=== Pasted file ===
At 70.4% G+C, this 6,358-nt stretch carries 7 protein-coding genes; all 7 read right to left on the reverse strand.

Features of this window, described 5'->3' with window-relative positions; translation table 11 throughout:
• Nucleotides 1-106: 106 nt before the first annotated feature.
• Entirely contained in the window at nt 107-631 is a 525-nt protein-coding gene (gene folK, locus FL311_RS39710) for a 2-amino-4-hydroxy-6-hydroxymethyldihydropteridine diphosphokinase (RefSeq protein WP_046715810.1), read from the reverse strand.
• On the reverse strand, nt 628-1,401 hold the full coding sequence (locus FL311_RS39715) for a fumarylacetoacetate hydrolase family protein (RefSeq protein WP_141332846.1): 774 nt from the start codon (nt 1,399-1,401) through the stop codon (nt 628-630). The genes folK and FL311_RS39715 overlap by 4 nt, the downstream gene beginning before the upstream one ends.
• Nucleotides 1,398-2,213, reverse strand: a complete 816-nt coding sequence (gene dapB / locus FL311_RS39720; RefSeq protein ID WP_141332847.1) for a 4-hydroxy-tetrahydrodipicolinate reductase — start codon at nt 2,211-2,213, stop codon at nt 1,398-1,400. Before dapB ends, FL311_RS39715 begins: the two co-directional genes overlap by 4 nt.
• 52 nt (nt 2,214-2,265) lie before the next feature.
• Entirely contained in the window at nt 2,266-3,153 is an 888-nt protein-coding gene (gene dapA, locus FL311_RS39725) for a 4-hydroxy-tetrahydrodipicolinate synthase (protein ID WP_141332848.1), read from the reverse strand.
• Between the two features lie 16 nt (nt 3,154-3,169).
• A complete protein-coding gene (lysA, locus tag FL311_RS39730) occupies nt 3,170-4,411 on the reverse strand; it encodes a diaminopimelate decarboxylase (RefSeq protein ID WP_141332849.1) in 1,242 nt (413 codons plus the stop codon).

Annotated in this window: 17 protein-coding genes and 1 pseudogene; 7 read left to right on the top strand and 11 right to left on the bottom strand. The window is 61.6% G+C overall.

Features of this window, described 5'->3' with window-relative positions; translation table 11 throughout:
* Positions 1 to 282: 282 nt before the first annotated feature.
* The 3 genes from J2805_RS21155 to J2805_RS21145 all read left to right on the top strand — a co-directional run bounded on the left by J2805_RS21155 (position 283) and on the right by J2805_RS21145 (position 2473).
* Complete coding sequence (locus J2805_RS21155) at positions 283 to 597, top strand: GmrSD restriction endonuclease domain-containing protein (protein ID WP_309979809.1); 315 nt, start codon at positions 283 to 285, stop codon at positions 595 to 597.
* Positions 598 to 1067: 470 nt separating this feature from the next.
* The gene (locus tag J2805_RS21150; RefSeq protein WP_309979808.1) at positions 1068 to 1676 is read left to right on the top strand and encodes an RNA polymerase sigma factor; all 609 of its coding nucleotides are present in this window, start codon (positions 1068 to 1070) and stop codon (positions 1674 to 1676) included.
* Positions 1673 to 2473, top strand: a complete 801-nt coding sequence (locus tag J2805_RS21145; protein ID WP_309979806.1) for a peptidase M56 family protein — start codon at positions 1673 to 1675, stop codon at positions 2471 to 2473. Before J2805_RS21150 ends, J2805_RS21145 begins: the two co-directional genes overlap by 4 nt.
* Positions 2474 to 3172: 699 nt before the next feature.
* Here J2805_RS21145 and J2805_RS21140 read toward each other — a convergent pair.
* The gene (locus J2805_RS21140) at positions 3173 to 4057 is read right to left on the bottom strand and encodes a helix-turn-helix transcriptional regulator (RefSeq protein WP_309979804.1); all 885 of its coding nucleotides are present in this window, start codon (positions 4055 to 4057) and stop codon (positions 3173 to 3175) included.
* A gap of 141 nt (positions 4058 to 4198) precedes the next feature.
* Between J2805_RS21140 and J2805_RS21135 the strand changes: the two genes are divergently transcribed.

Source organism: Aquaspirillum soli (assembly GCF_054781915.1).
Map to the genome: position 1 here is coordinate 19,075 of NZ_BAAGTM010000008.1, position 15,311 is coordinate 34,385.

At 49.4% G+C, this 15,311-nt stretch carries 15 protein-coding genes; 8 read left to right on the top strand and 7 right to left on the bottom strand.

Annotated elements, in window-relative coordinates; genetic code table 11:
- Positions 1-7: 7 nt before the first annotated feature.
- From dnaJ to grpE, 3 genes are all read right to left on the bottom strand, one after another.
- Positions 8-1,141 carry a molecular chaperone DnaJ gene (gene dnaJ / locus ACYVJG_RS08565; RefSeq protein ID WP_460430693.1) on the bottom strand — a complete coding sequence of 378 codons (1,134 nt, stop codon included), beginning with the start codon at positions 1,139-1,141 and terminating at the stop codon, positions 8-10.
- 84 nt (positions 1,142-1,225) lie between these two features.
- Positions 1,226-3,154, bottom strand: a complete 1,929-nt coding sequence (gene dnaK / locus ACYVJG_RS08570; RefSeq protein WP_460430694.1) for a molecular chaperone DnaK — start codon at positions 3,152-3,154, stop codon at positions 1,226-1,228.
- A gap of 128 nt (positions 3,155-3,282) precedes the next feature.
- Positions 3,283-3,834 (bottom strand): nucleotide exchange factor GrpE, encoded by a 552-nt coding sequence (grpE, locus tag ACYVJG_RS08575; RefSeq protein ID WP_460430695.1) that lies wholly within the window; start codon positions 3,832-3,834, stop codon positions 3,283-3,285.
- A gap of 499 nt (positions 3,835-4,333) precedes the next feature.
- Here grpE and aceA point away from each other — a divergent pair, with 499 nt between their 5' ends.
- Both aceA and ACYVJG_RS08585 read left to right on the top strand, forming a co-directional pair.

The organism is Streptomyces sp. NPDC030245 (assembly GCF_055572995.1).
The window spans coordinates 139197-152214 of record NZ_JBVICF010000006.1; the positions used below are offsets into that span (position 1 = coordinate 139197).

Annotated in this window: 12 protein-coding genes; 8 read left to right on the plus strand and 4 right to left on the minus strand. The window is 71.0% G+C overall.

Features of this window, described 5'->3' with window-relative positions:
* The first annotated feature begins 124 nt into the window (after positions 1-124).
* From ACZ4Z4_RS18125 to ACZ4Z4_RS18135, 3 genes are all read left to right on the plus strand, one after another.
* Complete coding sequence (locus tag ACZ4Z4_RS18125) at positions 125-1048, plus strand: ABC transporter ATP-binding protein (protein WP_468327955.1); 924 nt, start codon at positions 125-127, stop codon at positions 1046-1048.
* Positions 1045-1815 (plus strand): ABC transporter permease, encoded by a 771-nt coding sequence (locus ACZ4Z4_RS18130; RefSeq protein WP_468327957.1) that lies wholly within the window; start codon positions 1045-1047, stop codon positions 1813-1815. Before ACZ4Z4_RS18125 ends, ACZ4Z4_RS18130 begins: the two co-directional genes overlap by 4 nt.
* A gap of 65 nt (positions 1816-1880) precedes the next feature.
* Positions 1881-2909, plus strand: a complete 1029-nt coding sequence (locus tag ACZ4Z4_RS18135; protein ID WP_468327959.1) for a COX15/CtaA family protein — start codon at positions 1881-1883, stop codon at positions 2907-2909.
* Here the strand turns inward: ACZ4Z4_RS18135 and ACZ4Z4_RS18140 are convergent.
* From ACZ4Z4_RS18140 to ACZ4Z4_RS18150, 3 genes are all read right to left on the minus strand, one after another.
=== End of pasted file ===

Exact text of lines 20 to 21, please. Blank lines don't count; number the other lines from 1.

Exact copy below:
* Here J2805_RS21145 and J2805_RS21140 read toward each other — a convergent pair.
* The gene (locus J2805_RS21140) at positions 3173 to 4057 is read right to left on the bottom strand and encodes a helix-turn-helix transcriptional regulator (RefSeq protein WP_309979804.1); all 885 of its coding nucleotides are present in this window, start codon (positions 4055 to 4057) and stop codon (positions 3173 to 3175) included.